Any of my friends will tell you, before the Olympics started, I obnoxiously professed that as much as I loved the Olympics (and I do), I was planning on boycotting due to the fact that China should never have gotten the games due to there human rights violations and their inability to step into the 21st century. I kept saying, why not just have the next games in Tehran.

But my protest lasted literally 5 minutes. That's right. I have no integrity and I freely admit it. We were 5 minutes into the Opening Ceremony when I stepped up to the couch and gave in. And boy was it a great Olympics...

The Opening Ceremony in Beijing ChinaThe opening ceremony was amazing. As someone who has put on psudeo-large events, I truly had an appreciation for what the Chinese pulled off. Sure it is easy when you essentially have a slave population, but nevertheless it was truly awe-inspiring and amazing.

George W. Bush Plays Some Volleyball With Misty May at the OlympicsOne of my favorite parts was watching President Bush at the games. Say what you will about his politics, but it was nice to see our leader at the games, cheering for our athletes just as we all were.

Kerri Walsh & Misty May After Winning the Gold Medal Match Against ChinaKerry Walsh & Misty May. What can I say, I am a sucker for skinny, flat-chested blonds with no butts. Put them in a bathing suit and have them compete for America's honor and I am in.

Nastia Liukin & Shawn Johnson. Take same principle of Kerry and Misty, remove the suits, put in leotards, and the same statement applies. Although I will only say that about Nastia as saying that for Shawn makes me a pedophile.Natsia Luikin Doing the Beam in Beijing

Michael Phelps in Photo Finish In the 100m FlyMichael Phelps I am sure is the biggest douche-bag in the history of all people. But I was cheering right alongside for the 8. The 4x100 medley and the 100m fly. The close finishes. Woah. Great, great stuff. (For evidence of Phelp's douche-baggery click here and advance to the 6:00 mark and watch until at least 6:45)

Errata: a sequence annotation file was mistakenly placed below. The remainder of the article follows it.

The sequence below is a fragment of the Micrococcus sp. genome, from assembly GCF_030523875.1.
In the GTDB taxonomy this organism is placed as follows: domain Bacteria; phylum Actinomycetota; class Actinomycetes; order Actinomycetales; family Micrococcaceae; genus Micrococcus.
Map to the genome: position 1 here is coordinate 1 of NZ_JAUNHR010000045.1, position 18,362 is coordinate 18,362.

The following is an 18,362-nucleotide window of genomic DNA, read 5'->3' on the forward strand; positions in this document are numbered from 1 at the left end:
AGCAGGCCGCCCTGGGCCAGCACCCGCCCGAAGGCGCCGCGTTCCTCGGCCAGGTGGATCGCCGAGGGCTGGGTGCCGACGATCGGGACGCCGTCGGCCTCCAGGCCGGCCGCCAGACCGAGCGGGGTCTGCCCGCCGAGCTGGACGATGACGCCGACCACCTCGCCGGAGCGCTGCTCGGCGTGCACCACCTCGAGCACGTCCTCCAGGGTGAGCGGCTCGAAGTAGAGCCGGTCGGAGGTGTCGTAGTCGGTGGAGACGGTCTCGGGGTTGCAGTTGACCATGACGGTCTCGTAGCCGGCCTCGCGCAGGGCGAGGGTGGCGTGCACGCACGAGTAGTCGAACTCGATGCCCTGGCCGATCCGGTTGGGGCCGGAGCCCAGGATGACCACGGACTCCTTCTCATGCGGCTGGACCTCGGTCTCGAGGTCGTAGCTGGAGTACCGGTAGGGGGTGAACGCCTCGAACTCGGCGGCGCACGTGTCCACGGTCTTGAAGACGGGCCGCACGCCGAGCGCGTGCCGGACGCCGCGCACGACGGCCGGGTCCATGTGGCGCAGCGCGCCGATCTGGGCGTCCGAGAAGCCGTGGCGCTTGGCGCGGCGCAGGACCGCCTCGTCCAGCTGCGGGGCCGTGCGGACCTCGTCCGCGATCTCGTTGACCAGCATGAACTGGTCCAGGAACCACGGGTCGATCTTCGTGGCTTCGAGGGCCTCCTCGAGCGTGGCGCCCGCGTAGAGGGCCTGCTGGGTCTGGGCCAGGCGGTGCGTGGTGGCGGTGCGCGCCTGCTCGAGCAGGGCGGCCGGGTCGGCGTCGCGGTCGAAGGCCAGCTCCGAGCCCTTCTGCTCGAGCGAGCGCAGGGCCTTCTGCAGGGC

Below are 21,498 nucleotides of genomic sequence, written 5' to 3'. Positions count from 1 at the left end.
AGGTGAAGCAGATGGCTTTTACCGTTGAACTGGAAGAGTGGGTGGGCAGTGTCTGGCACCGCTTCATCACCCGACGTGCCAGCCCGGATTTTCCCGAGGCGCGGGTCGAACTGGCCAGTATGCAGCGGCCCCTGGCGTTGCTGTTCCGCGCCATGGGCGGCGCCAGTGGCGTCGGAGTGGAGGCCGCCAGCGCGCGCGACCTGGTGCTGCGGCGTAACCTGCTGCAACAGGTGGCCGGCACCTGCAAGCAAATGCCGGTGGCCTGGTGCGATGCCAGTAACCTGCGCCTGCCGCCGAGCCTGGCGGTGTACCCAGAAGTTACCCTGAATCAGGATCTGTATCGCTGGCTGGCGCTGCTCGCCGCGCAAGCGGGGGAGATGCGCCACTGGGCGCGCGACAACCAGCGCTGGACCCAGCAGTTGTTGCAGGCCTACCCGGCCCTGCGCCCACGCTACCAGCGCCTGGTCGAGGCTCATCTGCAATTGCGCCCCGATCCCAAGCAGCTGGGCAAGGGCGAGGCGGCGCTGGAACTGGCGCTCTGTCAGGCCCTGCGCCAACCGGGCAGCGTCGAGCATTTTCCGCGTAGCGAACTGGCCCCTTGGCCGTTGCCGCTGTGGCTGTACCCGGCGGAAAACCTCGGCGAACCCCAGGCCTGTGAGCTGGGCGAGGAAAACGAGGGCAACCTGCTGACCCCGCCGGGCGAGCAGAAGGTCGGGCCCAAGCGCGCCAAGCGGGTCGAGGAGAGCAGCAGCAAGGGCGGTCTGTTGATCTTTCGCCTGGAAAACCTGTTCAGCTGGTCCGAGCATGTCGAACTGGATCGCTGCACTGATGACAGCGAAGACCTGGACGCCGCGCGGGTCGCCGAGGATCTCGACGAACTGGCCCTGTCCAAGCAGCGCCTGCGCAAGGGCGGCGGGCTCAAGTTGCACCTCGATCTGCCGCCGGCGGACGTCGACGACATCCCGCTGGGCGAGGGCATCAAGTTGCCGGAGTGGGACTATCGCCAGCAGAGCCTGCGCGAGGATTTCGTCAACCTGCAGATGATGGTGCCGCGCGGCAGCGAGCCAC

Bryan Clay Going Over the High Jump in the DecathalonBryan Clay. Amazing decathlete. Met him many a times as he went and trained at Azusa Pacific University. Great guy. Arguably the toughest sport and truest test of an athlete. And before you ask, no he wouldn't remember me, but I will always remember him.

The Redeem Team Celebrating Their Gold MedalsRedeem Team. We are suppose to be good at Basketball. 2004 Athens was ridiculous. And although the gold medal game was closer than it should have been, I was proud that our Basketball team redeemed our reputation and our dominance.

The Mens Quarterfinal Volleyball Match Against Serbia: Best Moment in the OlympicsI think the best moment was something everyone else missed. It was the quarterfinal game for Men's Indoor Volleyball against Serbia. It was one of the great competitions I have ever seen in my life. I am glad I stayed up to watch.

It was fun. DVR-ed almost everything I could. Averaged 20 hours a day. On days where I didn't have to be in the office early, I stayed up past 3 and 4 am to watch late night. Even Rowing - all the while thinking Lissa would be a better coxswain.1

I even had what Nathan and I referred to as Olympic Configuration for the couches. Which really meant just bringing one closer to the table so we could eat and then fall asleep into the wee-hours of the morning.

Well it is over tonight. Back to normal life. Back to blogging. And waiting for London in 2012 - at least these games won't cause me to lose my integrity.2 Now...bring on the Cubs vs. Rays/Angels World Series in October.

It's Not A Small World, We Are Just Small People
Al Gore & It's a Small WorldIt's A Small World is by far the worst amusement ride in the history of all amusement rides. And I am pretty sure Al Gore designed it...